A WHALE JAW BECOMES THE FIGURE OF SEDNA, the shoulder bone of a walrus imagined into a man playing a drum, while muskox horns and caribou antlers lie on a dusty shelf, waiting to see what they’ll be shaped into. Manasie Akpaliapik returns to Arctic Bay, Nunavut every year to bring back these pieces of home that he will carve into his stories. “In my language, we don’t have a word for art,” says Akpaliapik, “When we talk about someone carving we say ‘that guy is pretending’ so all my life I’ve been pretending.”
Akpaliapik comes from a family of carvers. When he was 9-yearsold, he sold his first carving to the Hudson’s Bay Company for a box of carnation milk and a toy gun. He laughs now, admitting “it didn’t look like anything. It was just a little mark there and there but it’s all how you look at it.” Akpaliapik’s artwork now lives in collections that span the country – the Winnipeg Art Gallery, Ontario Art Gallery and National Art Gallery.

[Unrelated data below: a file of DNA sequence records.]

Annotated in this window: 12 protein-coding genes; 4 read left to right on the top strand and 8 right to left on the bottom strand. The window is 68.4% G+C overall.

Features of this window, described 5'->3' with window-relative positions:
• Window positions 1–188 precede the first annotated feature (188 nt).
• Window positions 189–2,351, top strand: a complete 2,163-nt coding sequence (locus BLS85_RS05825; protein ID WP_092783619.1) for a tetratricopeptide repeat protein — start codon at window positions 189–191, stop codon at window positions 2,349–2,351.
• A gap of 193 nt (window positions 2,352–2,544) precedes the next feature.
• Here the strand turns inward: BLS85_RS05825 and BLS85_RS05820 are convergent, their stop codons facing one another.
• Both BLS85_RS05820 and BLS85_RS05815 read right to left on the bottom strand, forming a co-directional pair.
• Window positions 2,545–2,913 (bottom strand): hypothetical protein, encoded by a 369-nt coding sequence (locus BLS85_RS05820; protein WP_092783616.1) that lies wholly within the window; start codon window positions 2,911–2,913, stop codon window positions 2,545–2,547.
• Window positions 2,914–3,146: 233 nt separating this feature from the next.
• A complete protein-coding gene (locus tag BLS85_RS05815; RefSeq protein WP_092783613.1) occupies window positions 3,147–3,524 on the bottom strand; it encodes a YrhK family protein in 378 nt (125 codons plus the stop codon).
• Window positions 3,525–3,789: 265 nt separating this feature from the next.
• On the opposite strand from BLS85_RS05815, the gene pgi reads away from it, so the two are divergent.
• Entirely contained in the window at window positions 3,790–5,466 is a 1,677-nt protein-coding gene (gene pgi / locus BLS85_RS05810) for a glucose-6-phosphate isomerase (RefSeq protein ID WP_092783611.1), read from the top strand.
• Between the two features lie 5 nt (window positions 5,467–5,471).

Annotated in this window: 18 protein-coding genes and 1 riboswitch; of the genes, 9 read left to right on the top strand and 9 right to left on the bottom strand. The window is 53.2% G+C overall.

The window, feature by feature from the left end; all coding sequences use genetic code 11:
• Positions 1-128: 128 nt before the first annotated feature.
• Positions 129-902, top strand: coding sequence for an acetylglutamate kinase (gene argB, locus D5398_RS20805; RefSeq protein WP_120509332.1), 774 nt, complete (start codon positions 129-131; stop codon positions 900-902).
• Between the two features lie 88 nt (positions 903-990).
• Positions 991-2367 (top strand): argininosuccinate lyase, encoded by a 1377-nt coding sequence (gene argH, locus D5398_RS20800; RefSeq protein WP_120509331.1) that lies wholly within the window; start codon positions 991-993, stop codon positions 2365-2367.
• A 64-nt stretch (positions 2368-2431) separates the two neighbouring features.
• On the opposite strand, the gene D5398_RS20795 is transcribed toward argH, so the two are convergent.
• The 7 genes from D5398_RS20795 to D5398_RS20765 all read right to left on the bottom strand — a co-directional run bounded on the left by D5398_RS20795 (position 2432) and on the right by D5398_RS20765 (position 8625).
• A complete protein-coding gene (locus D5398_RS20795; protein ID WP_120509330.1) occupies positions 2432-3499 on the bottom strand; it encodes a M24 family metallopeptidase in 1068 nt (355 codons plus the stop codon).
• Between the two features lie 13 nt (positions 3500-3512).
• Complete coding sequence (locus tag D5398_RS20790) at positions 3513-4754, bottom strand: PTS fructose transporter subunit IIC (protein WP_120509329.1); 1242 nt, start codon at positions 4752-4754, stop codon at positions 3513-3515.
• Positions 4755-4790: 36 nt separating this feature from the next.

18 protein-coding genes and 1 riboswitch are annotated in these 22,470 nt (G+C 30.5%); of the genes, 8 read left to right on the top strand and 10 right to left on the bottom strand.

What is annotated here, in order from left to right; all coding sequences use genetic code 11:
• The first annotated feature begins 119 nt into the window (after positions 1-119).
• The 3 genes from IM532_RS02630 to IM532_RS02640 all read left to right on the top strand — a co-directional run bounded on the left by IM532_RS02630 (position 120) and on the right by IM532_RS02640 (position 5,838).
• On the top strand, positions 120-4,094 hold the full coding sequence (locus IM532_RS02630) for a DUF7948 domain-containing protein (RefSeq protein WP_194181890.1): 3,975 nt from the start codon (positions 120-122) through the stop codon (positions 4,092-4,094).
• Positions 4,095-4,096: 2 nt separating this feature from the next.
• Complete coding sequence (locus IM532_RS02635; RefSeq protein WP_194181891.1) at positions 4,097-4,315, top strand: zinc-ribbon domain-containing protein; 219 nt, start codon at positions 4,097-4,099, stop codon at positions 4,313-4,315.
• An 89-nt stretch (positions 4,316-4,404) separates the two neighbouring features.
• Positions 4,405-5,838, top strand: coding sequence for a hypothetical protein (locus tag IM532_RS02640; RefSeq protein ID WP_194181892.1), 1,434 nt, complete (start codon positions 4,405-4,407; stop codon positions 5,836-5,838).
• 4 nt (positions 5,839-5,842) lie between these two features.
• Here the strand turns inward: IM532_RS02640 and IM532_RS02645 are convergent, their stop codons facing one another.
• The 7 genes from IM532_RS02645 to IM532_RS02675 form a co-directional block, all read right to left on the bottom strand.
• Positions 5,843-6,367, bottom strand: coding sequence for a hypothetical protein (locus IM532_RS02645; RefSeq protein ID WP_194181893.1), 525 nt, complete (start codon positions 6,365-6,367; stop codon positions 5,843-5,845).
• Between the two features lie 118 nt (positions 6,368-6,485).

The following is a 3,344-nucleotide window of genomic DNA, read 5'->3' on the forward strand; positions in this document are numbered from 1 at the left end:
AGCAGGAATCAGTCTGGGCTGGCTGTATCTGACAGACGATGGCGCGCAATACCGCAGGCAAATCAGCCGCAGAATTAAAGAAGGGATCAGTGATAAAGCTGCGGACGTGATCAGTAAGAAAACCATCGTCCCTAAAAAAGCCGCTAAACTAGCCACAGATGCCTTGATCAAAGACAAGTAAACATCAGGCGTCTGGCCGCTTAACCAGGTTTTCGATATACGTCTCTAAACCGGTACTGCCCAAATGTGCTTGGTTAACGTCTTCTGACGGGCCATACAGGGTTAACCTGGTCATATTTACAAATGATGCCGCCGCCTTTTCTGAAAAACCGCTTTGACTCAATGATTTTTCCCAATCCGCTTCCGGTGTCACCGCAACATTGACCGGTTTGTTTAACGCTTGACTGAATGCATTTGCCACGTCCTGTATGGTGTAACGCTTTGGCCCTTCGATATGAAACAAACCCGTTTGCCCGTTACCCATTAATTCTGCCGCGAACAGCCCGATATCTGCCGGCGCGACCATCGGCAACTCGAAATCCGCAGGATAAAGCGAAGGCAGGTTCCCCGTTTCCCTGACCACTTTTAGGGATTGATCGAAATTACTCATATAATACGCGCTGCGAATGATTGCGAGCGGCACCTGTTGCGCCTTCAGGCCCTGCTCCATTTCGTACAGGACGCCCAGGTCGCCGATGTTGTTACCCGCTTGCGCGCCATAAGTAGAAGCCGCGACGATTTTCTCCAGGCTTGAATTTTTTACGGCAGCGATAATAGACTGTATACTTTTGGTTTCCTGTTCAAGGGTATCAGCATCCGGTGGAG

His carvings speak to the land not only through materials but also to the Inuit relationship with the land. “Growing up, we relied on nature: moving with it, living with it, being part of it,” says Akpaliapik. “That’s something to be proud of and I can show that in my artwork.”
Manasie’s whalebone pieces can be seen at Inuit Fine Art, in Port Hope.
Photograph of Manasie by Shelby Lisk